This Week in History: May 10-16

Ice and Stone 2020: Week 20 Content

MAY 10, 1999: The LINEAR survey in New Mexico discovers the near-Earth asteroid now known as (162173) Ryugu. Ryugu was the destination of JAXA’s Hayabusa2 sample-return mission, which arrived there in mid-2018 and departed there late last year, and which is now en route back to Earth with its collected samples. The Hayabusa2 mission is discussed in future “Special Topics” presentations. 

MAY 11, 1983: Comet IRAS-Araki-Alcock 1983d passes 0.031 AU from Earth, the closest confirmed cometary approach to Earth during the 20th Century. It is this week’s “Comet of the Week,” and cometary flybys of Earth are the topic of this week’s “Special Topics” presentation. 

MAY 11, 2020: The main-belt asteroid (363) Padua will occult the 5.5-magnitude star Psi Cancri. The predicted path of the occultation crosses parts of the southwestern U.S. and northern Mexico. This event is described in more detail in last week’s “Special Topics” presentation. 

MAY 12, 2006: The primary component of Comet 73P/Schwassmann-Wachmann 3 passes 0.079 AU from Earth. This comet began splitting apart in the mid-1990s, and in 2006 over 60 different fragments were detected as they passed by Earth. This and other close cometary flybys of Earth are discussed in this week’s “Special Topics” presentation. 

MAY 12, 2013: The Canada-France-Hawaii 3.6-meter telescope at Mauna Kea Observatory in Hawaii records images of Comet PANSTARRS C/2017 K2, four years before that object’s discovery. The comet was active despite being at a heliocentric distance of 23.74 AU. It does not pass through perihelion (heliocentric distance 1.8 AU) until 2½ years from now and could become quite bright; it is a future “Comet of the Week.” 

The Canada-France-Hawaii Telescope summit building (13,700 feet elevation) and the sea of clouds hovering 7,000 feet below. Courtesy of CFHT.

MAY 12, 2020: The main-belt asteroid (3151) Talbot will occult the 6th-magnitude triple-star system HD 144362 in Ophiuchus. The predicted path of the occultation crosses northeastern South America, a few locations in Central America, the Yucatan Peninsula in Mexico, and parts of the southern and western U.S. This event is discussed in more detail in last week’s “Special Topics” presentation.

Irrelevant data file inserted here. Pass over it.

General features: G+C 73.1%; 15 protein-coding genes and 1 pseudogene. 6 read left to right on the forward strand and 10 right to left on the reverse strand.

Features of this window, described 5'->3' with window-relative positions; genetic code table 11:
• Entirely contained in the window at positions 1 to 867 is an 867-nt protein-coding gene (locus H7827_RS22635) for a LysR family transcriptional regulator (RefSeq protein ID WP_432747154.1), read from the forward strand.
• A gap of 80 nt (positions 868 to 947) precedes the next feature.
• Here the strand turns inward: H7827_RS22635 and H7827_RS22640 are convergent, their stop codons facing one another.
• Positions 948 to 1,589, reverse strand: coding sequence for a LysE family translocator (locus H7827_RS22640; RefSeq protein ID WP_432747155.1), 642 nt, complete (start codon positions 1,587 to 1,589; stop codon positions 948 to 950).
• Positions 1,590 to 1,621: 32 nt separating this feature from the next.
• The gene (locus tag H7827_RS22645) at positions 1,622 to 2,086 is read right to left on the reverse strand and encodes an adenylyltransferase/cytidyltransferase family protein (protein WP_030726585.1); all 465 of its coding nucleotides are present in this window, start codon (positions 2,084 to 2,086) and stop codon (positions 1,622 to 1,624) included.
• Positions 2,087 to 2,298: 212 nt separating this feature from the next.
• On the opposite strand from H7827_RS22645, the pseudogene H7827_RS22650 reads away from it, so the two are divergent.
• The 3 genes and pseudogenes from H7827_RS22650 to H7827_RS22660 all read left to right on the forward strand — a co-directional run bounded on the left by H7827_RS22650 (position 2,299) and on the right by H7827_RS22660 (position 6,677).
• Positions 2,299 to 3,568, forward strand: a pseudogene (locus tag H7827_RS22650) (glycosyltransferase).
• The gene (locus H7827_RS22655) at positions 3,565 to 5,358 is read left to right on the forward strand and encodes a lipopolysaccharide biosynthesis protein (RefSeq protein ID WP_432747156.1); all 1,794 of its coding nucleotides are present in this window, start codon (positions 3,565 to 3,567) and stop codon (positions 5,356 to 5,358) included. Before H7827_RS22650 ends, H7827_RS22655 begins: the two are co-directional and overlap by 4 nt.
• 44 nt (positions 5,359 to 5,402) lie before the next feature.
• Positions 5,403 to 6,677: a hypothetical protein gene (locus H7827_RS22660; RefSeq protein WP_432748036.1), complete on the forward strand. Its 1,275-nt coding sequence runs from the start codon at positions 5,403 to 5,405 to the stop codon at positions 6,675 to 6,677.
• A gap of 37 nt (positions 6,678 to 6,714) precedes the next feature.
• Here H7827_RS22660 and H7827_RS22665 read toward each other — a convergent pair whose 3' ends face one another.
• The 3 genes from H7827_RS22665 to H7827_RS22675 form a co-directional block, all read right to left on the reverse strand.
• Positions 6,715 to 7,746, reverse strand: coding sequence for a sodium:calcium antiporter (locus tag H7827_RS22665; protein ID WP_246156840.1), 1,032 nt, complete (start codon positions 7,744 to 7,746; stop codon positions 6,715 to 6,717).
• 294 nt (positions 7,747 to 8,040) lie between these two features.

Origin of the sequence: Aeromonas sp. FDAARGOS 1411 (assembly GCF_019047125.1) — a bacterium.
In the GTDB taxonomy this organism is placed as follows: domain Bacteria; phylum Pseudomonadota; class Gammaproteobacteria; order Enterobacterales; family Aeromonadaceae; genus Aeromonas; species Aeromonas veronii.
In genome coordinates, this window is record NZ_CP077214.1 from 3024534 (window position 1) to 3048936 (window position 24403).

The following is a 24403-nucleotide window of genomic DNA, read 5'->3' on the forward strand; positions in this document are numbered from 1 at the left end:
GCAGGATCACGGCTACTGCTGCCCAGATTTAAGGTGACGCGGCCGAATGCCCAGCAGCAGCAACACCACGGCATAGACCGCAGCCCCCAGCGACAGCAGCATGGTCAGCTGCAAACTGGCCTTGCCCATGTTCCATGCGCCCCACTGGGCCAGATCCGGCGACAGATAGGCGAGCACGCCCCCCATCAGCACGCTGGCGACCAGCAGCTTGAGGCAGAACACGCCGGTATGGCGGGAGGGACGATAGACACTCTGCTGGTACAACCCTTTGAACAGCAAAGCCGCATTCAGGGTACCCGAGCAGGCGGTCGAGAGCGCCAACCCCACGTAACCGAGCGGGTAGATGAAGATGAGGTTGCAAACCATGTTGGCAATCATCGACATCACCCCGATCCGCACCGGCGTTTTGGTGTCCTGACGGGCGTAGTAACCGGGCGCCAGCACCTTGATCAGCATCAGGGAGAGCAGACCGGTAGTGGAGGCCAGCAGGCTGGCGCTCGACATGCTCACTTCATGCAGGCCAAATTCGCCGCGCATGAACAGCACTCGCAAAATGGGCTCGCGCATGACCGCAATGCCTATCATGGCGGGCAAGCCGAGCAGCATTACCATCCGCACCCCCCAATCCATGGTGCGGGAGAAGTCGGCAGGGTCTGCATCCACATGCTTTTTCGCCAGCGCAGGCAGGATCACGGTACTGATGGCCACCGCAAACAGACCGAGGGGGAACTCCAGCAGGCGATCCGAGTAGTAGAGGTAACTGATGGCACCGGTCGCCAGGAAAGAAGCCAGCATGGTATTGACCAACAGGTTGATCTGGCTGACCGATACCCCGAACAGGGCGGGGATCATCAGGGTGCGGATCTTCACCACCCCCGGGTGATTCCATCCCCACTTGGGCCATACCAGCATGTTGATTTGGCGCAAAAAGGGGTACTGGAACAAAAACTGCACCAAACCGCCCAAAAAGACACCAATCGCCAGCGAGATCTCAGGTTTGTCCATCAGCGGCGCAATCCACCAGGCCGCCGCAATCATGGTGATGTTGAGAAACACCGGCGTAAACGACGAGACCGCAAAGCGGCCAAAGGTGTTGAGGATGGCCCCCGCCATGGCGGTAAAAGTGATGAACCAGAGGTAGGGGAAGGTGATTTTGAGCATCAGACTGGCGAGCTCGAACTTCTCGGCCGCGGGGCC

MAY 13, 1861: Australian amateur astronomer John Tebbutt discovers a 4th-magnitude comet. At the end of June Comet Tebbutt passed just 0.13 AU from Earth and became one of the brightest and most spectacular comets of the 19th Century. It is a future “Comet of the Week.” 

MAY 14, 1864: A meteorite, comprising up to 20 separate fragments, falls near the town of Orgueil in southern France. The Orgueil meteorite is a carbonaceous chondrite and is one of the most-intensely studied meteorites of this type. Carbonaceous chondrites are the subject of a future “Special Topics” presentation. 

MAY 15, 2005: Astronomers using the Hubble Space Telescope discover Pluto’s moons Nix and Hydra, the second and third known moons of that world. Pluto and its moons are the subject of a future “Special Topics” presentation. 

MAY 16, 1918: Japanese astronomer Kiyotsugu Hirayama submits a paper describing his recognition of “families” of asteroids in the main asteroid belt, i.e., asteroids sharing similar orbits and a likely common origin. The subject of asteroid “families” is discussed in a future “Special Topics” presentation. 

More from Week 20:

Comet of the Week    Special Topic    Free PDF Download    Glossary

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